So what happens if you take our advice and come out, but when you tell your parents or someone else close to you, it doesn’t go well. Despite all of the success stories we know of, unfortunately there are many that end up being tragic. This was recently the case with a good friend of mine after he came out to his parents. For most of his life, he strived to please his parents by achieving in school and then finding a “good woman” to marry. In fact he did find a woman who he truly fell in love with and did marry. He was destined to create a traditional family just as his mother dreamed of for him. But then, a few months later, his true self, that had always been there, began to emerge and his marriage ended. At the age of 31, he identified who he truly is and came out. It wasn’t easy, for him at all, but the courage was always there and he marched out with confidence and great enthusiasm all the while knowing that telling his parents might be the greatest challenge of all. When he did tell the two people who for most of his life he has tried to please, it didn’t go well, at all. Tragically, they rejected him entirely and blamed him for “ruining the family.” He heard all of the usual non-accepting responses, like, “there are plenty of good women out there for you. You just haven’t found the right one.” He was no longer invited to holiday family gatherings and when he would call with holiday greetings, the phone would go unanswered.
Is it all worth it? Well that’s a question you have to answer for yourself, but consider the sacrifice of living your life for your parents or anyone else. We spend the first 18 years of our lives growing, learning, and developing, much at the whim and desire of our parents. When we become adults, we begin making our own decisions. As an LGBT person, you can decide to live your life as someone else – someone you are not to satisfy the dreams and desires of others including your parents. Many people, especially men, do this by getting married, having children, raising a family, and then later in life, destroying it all by coming out and admitting that it’s all been unreal. The other option is to realize who you are, accept who you are, understand that you were created to be who you are and that being LGBT is not a choice or lifestyle you select. You can choose to live your life in the truth and then to share who you are with those you love. It is not, however, your responsibility to make sure others accept you.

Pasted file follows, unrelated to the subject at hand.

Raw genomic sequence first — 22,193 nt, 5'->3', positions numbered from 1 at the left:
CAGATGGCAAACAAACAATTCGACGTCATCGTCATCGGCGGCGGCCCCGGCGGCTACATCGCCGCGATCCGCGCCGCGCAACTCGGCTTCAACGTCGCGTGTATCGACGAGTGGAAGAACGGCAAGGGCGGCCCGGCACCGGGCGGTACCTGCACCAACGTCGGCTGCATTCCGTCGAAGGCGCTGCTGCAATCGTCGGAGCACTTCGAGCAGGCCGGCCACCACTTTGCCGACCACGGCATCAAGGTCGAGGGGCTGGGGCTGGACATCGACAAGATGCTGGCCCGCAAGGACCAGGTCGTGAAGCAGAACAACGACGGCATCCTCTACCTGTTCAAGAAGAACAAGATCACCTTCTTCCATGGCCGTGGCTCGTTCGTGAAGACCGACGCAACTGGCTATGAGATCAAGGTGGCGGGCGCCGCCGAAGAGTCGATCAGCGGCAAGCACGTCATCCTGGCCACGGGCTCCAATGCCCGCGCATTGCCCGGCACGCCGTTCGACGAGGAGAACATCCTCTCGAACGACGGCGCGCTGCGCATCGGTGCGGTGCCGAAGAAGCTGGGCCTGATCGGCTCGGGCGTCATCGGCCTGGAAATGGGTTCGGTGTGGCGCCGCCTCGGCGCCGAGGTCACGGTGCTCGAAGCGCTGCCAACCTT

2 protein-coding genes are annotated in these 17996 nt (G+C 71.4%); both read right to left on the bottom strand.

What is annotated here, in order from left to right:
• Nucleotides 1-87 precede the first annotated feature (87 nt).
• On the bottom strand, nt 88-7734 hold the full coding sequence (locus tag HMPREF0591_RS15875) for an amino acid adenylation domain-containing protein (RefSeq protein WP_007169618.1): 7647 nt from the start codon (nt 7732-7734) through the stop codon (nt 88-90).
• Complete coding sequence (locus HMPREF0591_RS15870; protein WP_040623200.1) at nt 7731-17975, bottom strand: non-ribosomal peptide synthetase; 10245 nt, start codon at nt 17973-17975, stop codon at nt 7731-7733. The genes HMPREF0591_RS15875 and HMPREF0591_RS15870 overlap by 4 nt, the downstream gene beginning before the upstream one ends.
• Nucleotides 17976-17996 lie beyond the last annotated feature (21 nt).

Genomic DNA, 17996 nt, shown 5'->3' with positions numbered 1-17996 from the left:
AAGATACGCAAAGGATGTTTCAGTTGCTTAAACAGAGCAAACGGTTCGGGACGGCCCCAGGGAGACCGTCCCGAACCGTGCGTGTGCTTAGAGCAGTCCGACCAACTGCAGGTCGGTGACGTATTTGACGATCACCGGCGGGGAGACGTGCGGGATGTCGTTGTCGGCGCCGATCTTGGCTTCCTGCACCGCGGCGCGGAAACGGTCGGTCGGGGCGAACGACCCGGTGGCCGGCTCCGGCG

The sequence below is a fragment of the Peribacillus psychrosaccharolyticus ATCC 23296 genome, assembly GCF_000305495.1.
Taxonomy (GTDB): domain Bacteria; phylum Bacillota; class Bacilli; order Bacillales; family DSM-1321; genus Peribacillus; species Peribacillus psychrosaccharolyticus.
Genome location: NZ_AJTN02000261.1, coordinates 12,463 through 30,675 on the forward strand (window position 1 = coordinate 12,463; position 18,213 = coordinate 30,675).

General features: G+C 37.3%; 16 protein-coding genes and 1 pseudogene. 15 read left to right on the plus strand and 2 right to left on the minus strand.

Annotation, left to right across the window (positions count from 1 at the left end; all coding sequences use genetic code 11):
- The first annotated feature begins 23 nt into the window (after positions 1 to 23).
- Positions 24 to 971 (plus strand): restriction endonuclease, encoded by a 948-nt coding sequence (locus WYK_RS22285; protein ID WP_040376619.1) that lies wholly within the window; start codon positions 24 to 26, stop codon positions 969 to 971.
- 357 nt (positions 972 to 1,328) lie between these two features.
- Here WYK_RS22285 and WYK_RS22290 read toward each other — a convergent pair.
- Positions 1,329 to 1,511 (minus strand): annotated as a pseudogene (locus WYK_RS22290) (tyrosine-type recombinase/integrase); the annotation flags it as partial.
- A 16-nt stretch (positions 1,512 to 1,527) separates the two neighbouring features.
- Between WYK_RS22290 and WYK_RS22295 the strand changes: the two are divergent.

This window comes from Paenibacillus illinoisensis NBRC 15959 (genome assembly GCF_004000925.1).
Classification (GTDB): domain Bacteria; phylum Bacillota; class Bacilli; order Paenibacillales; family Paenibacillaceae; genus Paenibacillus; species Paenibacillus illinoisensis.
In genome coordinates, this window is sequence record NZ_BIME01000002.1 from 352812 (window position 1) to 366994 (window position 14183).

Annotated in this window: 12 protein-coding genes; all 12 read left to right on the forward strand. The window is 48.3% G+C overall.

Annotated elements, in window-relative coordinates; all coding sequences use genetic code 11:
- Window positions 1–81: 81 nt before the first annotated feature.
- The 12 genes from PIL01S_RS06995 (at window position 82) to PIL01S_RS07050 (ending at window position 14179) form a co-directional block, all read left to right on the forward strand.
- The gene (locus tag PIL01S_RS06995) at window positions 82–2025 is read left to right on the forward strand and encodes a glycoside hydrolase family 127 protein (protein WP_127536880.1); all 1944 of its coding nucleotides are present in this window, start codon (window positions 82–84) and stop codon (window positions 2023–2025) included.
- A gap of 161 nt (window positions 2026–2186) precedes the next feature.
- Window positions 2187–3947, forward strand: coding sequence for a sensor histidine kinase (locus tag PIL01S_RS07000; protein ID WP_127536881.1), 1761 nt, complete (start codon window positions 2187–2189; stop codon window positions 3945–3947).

In all that we’ve written about coming out to date, we’ve always said that finding the right time and place to share your very personal news is critical. Hopefully you didn’t and won’t choose a holiday or other family gathering. You know your parents and others who are closet to you the best. And if you don’t know how they will react, plan for all possible outcomes. Remember, that just because you get an emotional and seemingly negative response, it doesn’t mean that things won’t evolve and change. Parents, too, need time to “come out” about having an LGBT son or daughter. Allow them the time to process the idea and consider they really may not have known about you. But the point of this article is about what to do if it doesn’t go well. The simple answer is that you can’t do anything about it.